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Basic Electrical Terms

Basic Electrical Terms

Volt - the unit of electromotive force, the measure of electrical pressure, is abbreviated v or V, and voltage is represented by I. The voltage (of a circuit) is the effective (greatest root-mean-square) difference of potential between any two conductors of the circuit concerned. Some systems, such as 3-phase 4-wire and single-phase 3-wire may have multiple circuits of differing voltages. The Nominal Voltage is the value assigned to a circuit to conveniently designate its voltage class (e.g. 120 volts, 240 volts, 480 volts). The actual voltage of the circuit can vary.

Amp - or Ampere, the unit of intensity of electrical current (the measure of electrical flow), is abbreviated a or A.

Watt - the unit of power or rate of work represented by a current of one ampere under a pressure of one volt (abbreviated w or W). The English horsepower is approximately equal to 846 watts. Wattage ratings of lamps actually measure the power consumption not the illuminating capability.

Service - the conductors and equipment for delivering electrical energy from the supply system (e.g. the electric power utility) to the wiring system of the premises served.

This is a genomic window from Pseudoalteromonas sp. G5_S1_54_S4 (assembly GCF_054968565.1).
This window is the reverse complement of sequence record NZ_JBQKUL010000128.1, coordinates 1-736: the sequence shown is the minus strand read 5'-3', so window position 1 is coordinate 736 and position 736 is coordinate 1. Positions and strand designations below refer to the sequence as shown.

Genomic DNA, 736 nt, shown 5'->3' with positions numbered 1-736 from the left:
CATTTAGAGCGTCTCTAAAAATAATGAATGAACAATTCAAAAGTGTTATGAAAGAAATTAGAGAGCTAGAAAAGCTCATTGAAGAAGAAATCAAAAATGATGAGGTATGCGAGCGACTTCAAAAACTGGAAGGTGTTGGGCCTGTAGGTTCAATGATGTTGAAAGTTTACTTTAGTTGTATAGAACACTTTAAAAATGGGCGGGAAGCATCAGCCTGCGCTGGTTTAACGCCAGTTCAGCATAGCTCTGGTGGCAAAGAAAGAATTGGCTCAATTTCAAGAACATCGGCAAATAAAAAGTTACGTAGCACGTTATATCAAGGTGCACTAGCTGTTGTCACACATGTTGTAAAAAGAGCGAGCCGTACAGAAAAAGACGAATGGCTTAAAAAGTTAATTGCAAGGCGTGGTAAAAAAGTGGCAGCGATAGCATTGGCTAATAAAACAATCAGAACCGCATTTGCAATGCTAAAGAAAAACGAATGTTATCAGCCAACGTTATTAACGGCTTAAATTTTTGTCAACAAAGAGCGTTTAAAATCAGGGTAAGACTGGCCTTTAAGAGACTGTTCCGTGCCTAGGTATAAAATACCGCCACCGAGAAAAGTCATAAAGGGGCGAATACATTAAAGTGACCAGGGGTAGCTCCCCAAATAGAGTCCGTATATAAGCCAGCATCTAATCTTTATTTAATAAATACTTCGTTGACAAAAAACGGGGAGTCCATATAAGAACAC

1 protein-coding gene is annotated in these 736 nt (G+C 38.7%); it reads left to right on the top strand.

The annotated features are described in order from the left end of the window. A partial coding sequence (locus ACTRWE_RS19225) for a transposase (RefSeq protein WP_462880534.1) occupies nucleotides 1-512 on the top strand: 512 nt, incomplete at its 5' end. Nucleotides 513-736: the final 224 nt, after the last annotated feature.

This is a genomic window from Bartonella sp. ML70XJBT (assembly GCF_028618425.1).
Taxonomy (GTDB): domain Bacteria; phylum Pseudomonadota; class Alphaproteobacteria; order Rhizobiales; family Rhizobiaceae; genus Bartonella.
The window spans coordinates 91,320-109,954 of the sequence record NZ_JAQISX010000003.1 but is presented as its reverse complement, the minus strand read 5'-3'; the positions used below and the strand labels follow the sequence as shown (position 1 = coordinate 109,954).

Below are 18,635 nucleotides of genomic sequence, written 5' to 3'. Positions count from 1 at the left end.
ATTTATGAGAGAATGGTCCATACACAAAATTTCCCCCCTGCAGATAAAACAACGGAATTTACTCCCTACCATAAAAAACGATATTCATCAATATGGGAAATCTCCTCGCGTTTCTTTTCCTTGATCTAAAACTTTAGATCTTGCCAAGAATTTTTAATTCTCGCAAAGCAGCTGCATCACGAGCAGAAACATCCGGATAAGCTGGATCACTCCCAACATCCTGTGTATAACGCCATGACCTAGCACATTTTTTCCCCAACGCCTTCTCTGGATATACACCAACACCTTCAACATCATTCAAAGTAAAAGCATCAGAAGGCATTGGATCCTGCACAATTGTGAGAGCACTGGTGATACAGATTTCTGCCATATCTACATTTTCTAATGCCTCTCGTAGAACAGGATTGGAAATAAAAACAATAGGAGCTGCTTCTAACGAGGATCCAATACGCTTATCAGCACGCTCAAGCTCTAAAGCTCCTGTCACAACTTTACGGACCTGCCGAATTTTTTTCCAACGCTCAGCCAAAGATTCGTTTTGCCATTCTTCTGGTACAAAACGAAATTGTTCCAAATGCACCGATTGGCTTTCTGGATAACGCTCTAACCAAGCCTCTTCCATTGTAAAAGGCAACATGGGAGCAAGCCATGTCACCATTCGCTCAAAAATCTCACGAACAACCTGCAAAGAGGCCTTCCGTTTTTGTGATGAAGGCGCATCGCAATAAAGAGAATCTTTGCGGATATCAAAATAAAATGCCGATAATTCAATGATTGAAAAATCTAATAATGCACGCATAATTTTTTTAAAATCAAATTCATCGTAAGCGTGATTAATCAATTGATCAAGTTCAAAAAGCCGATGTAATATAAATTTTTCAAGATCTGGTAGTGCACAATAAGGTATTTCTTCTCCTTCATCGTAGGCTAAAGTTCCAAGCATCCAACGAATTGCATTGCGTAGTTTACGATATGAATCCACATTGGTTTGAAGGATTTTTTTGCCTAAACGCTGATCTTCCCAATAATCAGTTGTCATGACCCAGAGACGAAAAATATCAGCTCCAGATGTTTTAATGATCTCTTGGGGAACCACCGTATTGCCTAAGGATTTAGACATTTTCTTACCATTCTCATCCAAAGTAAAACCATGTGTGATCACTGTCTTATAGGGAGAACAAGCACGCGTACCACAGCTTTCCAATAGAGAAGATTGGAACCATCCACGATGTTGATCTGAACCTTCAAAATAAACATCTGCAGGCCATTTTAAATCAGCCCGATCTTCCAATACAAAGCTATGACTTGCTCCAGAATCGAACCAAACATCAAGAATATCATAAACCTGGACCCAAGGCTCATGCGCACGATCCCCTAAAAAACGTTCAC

Ohm - the unit of electrical resistance and impedance, abbreviated with the symbol omega, W. Resistance is the opposition offered by a substance to the passage of electrical current. Impedance is the apparent resistance in a circuit to the flow of alternating current.Kilowatt-hour - Work done at the steady rate equivalent to 1000 watts in one hour. Power utility companies base their billing upon the number of kilowatt-hours (KWH) consumed.

Ohm's Law - A statement of the relationship, discovered by the German scientist G. S. Ohm, between the voltage, amperage and resistance of a circuit. It states the voltage of a circuit in volts is equal to the product of the amperage in amperes and the resistance in ohms.


Transformer - An apparatus for converting an alternating electrical current from a high to a low potential (voltage) or vice versa. Uses of transformers include but are not limited to the conversion of utility transmission voltage to the voltage of the premises wiring system and conversion of of voltage for use with chimes, alarm systems and low-voltage lighting. Transformers can also be used to compensate for minor variations equipment voltage requirements. Transformers only change voltage and amperage.

GFCI (Ground Fault Circuit Interrupter) - A device intended for the protection of personnel that de-energizes a circuit or portion of a circuit when the current to ground exceeds a preset value. "Ground Fault" is the name applied to this undesired circuit condition. In dwelling units (e.g. houses, apartments), GFCI protection is currently required in bathrooms, garages, outdoors, unfinished basements, kitchens and wet bar sinks. Other specific installations and/or areas may also necessitate the need for protection